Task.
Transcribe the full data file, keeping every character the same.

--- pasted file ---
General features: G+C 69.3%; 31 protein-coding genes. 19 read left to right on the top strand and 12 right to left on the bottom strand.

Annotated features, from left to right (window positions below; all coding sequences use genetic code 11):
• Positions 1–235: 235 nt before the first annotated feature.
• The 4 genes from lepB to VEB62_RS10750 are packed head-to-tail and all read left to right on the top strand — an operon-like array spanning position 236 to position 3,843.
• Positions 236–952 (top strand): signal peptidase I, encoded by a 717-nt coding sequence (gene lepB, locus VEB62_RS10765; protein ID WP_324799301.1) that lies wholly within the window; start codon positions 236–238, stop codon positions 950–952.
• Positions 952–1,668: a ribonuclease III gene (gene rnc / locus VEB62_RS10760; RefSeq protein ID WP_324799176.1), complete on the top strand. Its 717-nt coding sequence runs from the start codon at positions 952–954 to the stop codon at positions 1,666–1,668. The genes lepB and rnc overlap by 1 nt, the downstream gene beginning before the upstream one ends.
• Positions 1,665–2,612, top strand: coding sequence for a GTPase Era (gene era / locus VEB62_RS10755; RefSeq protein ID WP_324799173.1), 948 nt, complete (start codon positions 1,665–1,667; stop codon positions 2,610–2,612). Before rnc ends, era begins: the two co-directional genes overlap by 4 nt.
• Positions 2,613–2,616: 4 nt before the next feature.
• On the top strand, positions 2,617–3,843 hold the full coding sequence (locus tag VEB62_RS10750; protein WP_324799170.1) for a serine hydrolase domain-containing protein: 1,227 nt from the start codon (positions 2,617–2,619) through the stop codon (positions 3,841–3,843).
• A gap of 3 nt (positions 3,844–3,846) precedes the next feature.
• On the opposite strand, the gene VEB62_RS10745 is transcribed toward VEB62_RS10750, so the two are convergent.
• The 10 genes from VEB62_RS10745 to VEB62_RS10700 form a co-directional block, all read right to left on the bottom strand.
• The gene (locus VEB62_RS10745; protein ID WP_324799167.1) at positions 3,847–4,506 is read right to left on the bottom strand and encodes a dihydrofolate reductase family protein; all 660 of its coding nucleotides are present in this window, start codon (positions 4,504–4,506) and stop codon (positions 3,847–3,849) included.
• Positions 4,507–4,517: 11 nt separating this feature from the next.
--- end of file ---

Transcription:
General features: G+C 69.3%; 31 protein-coding genes. 19 read left to right on the top strand and 12 right to left on the bottom strand.

Annotated features, from left to right (window positions below; all coding sequences use genetic code 11):
• Positions 1–235: 235 nt before the first annotated feature.
• The 4 genes from lepB to VEB62_RS10750 are packed head-to-tail and all read left to right on the top strand — an operon-like array spanning position 236 to position 3,843.
• Positions 236–952 (top strand): signal peptidase I, encoded by a 717-nt coding sequence (gene lepB, locus VEB62_RS10765; protein ID WP_324799301.1) that lies wholly within the window; start codon positions 236–238, stop codon positions 950–952.
• Positions 952–1,668: a ribonuclease III gene (gene rnc / locus VEB62_RS10760; RefSeq protein ID WP_324799176.1), complete on the top strand. Its 717-nt coding sequence runs from the start codon at positions 952–954 to the stop codon at positions 1,666–1,668. The genes lepB and rnc overlap by 1 nt, the downstream gene beginning before the upstream one ends.
• Positions 1,665–2,612, top strand: coding sequence for a GTPase Era (gene era / locus VEB62_RS10755; RefSeq protein ID WP_324799173.1), 948 nt, complete (start codon positions 1,665–1,667; stop codon positions 2,610–2,612). Before rnc ends, era begins: the two co-directional genes overlap by 4 nt.
• Positions 2,613–2,616: 4 nt before the next feature.
• On the top strand, positions 2,617–3,843 hold the full coding sequence (locus tag VEB62_RS10750; protein WP_324799170.1) for a serine hydrolase domain-containing protein: 1,227 nt from the start codon (positions 2,617–2,619) through the stop codon (positions 3,841–3,843).
• A gap of 3 nt (positions 3,844–3,846) precedes the next feature.
• On the opposite strand, the gene VEB62_RS10745 is transcribed toward VEB62_RS10750, so the two are convergent.
• The 10 genes from VEB62_RS10745 to VEB62_RS10700 form a co-directional block, all read right to left on the bottom strand.
• The gene (locus VEB62_RS10745; protein ID WP_324799167.1) at positions 3,847–4,506 is read right to left on the bottom strand and encodes a dihydrofolate reductase family protein; all 660 of its coding nucleotides are present in this window, start codon (positions 4,504–4,506) and stop codon (positions 3,847–3,849) included.
• Positions 4,507–4,517: 11 nt separating this feature from the next.